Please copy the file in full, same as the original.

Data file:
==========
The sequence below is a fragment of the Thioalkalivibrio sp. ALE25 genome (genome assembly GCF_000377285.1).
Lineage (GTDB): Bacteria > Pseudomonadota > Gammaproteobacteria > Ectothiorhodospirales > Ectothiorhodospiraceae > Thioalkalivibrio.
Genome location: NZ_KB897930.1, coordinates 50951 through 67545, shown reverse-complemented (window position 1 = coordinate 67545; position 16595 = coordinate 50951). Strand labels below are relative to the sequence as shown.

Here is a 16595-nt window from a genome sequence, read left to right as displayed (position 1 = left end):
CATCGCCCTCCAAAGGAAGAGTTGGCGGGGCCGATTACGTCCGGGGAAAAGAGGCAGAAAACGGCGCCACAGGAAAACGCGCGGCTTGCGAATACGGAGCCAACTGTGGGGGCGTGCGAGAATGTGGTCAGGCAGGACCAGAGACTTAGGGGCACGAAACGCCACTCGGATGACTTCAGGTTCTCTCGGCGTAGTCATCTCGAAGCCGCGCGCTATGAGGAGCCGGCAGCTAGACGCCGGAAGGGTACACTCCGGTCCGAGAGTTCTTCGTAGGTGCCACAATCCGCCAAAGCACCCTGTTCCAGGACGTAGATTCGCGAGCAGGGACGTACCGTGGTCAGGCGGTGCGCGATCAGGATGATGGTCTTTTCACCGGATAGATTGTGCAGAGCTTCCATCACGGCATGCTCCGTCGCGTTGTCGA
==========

The sequence below is a fragment of the Thioalkalivibrio sp. ALE25 genome (genome assembly GCF_000377285.1).
Lineage (GTDB): Bacteria > Pseudomonadota > Gammaproteobacteria > Ectothiorhodospirales > Ectothiorhodospiraceae > Thioalkalivibrio.
Genome location: NZ_KB897930.1, coordinates 50951 through 67545, shown reverse-complemented (window position 1 = coordinate 67545; position 16595 = coordinate 50951). Strand labels below are relative to the sequence as shown.

Here is a 16595-nt window from a genome sequence, read left to right as displayed (position 1 = left end):
CATCGCCCTCCAAAGGAAGAGTTGGCGGGGCCGATTACGTCCGGGGAAAAGAGGCAGAAAACGGCGCCACAGGAAAACGCGCGGCTTGCGAATACGGAGCCAACTGTGGGGGCGTGCGAGAATGTGGTCAGGCAGGACCAGAGACTTAGGGGCACGAAACGCCACTCGGATGACTTCAGGTTCTCTCGGCGTAGTCATCTCGAAGCCGCGCGCTATGAGGAGCCGGCAGCTAGACGCCGGAAGGGTACACTCCGGTCCGAGAGTTCTTCGTAGGTGCCACAATCCGCCAAAGCACCCTGTTCCAGGACGTAGATTCGCGAGCAGGGACGTACCGTGGTCAGGCGGTGCGCGATCAGGATGATGGTCTTTTCACCGGATAGATTGTGCAGAGCTTCCATCACGGCATGCTCCGTCGCGTTGTCGA